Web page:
04/07/2008 01:14 pm ET Updated May 25, 2011

Standing Sexual Politics on Its Head

Nicholas Kristof's article on sexists vs. racists in Sunday's New York Times illuminates the guilt many women feel for not supporting Hillary Clinton. One friend recently stated that she did not see how any woman could not be for Clinton. Does that mean if I were a British subject, I would have had to vote for Margaret Thatcher, or if Elizabeth Dole had won the nomination, I would have had to become a Republican?

The pressure to vote for gender rather than policy and personal substance reminds me once again of the Scottsboro case which turned sexual politics on its head for half the twentieth century. In Scottsboro, two white sometime prostitutes accused nine young black men of a rape that never occurred. The unsubstantiated charge of rape by white women against black youths and the subsequent and speedy death sentences meted out were not exactly unusual in Depression-era Alabama. What was news was the support the two women found in the South and the ire they aroused in the North.

The International Labor Defense, which was the legal arm of the Communist Party, immediately swung into action to defend the boys. One of their chief tactics was defaming the girls.

"Who ever heard of raping a prostitute?" the poet Langston Hughes, who knew something about prejudice first hand, asked.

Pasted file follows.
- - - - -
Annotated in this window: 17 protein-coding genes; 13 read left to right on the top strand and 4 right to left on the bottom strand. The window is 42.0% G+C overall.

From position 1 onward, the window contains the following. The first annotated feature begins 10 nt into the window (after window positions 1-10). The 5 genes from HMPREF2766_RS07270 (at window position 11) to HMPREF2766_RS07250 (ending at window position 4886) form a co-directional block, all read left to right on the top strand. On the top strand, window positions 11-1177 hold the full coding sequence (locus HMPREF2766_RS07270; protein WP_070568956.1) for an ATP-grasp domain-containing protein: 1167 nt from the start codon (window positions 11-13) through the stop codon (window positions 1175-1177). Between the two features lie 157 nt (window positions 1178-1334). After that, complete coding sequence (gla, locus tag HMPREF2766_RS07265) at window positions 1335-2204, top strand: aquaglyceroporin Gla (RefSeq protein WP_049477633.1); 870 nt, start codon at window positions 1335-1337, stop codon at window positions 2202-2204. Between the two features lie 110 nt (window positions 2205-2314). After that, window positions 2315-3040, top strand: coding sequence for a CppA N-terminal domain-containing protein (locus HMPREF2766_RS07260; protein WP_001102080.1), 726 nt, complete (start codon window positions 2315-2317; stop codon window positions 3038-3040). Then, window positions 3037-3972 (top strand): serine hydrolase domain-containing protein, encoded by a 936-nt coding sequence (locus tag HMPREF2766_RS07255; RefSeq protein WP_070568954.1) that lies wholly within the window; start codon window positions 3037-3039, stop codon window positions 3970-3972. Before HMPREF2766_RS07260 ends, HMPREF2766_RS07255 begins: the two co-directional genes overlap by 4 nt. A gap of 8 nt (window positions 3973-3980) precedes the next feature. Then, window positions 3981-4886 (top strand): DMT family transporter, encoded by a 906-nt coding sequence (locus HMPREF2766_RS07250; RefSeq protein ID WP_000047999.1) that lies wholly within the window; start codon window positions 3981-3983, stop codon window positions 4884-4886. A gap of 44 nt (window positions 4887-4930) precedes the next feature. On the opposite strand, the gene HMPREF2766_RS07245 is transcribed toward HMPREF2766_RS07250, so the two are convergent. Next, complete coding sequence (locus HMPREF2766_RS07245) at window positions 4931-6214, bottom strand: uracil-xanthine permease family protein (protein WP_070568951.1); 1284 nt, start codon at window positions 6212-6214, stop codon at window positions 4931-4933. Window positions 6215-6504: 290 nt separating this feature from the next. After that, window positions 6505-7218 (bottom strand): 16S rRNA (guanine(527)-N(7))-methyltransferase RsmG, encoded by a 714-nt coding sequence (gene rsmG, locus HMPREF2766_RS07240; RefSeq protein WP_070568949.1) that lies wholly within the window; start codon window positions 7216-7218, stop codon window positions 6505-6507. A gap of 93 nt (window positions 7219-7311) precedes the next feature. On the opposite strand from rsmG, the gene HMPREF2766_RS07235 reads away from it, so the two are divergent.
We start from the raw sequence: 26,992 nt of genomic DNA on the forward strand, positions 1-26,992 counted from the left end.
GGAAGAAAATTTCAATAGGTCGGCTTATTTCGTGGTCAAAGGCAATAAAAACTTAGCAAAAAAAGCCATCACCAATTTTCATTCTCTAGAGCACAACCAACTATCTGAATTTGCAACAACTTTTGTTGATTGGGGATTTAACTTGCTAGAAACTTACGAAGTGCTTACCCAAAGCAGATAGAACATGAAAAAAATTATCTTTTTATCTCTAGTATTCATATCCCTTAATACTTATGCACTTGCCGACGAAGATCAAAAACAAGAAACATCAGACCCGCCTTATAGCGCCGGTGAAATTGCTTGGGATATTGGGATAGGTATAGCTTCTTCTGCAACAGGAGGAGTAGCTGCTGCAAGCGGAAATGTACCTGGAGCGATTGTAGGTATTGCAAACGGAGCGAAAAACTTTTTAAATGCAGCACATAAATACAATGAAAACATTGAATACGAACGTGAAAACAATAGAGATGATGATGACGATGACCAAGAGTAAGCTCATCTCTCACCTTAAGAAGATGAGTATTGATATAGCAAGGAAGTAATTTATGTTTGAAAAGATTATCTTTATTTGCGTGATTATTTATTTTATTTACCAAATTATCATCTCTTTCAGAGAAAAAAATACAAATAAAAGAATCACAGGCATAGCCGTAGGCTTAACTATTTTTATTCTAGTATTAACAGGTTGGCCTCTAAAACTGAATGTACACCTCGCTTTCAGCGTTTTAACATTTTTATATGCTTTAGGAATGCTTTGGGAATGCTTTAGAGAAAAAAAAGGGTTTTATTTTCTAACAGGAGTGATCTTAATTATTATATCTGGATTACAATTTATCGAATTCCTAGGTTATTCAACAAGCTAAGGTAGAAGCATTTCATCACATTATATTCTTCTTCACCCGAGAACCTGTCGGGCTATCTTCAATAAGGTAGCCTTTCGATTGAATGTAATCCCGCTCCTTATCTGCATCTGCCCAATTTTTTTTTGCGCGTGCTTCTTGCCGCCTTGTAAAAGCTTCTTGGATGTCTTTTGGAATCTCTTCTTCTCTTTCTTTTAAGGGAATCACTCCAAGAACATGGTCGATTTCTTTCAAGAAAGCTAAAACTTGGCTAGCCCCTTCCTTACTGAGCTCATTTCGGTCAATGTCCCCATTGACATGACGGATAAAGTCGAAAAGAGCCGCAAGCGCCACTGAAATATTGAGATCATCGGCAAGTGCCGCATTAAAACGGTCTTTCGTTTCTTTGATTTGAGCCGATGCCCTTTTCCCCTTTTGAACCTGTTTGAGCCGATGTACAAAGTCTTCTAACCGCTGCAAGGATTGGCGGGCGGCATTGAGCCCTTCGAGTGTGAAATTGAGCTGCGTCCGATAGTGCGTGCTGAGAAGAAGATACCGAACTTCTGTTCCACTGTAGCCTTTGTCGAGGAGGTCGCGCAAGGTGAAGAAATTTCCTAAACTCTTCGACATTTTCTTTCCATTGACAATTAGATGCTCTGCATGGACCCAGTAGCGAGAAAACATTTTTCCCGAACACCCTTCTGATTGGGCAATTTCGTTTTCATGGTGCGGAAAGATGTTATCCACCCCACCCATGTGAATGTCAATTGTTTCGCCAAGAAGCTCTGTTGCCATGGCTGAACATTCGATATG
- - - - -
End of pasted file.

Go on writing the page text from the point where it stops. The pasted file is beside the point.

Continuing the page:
"Those boys are going to burn for what they could have had for two bits," good northern liberals joked. The same men who under other circumstances would have defended the girls as victims of social and economic injustice and probably tried to unionize them in the bargain did their best to vilify them.

Meanwhile, southerners, who normally would have dismissed the girls as loose women, vagrants, or worse, championed them as examples of southern white womanhood. They may be women of easy virtue, the men said, but they're white women of easy virtue. More respectable southern women took up collections for them and bought them clothes.

North and South (then the equivalent of red states and blue states) took more predictable, but not necessarily more rational approaches to the nine young men accused. In June, 1931, the New York Times ran an article stating that while many in the North believed the South wanted to send the youths to the electric chair simply because they were black, many in the South believed those in the North wanted to save them for precisely the same reason, regardless of guilt or innocence.

It is naive, of course, to think that even the best-intentioned of us, black or white, male or female, can look at Clinton or Obama and see not a white woman or a black man but a candidate. As the psychological tests Kristof cited show, we all have our unstated, our unconscious prejudices. But what we can try to avoid is our tendency to try to turn candidates, or individuals, into emblems of political expediency.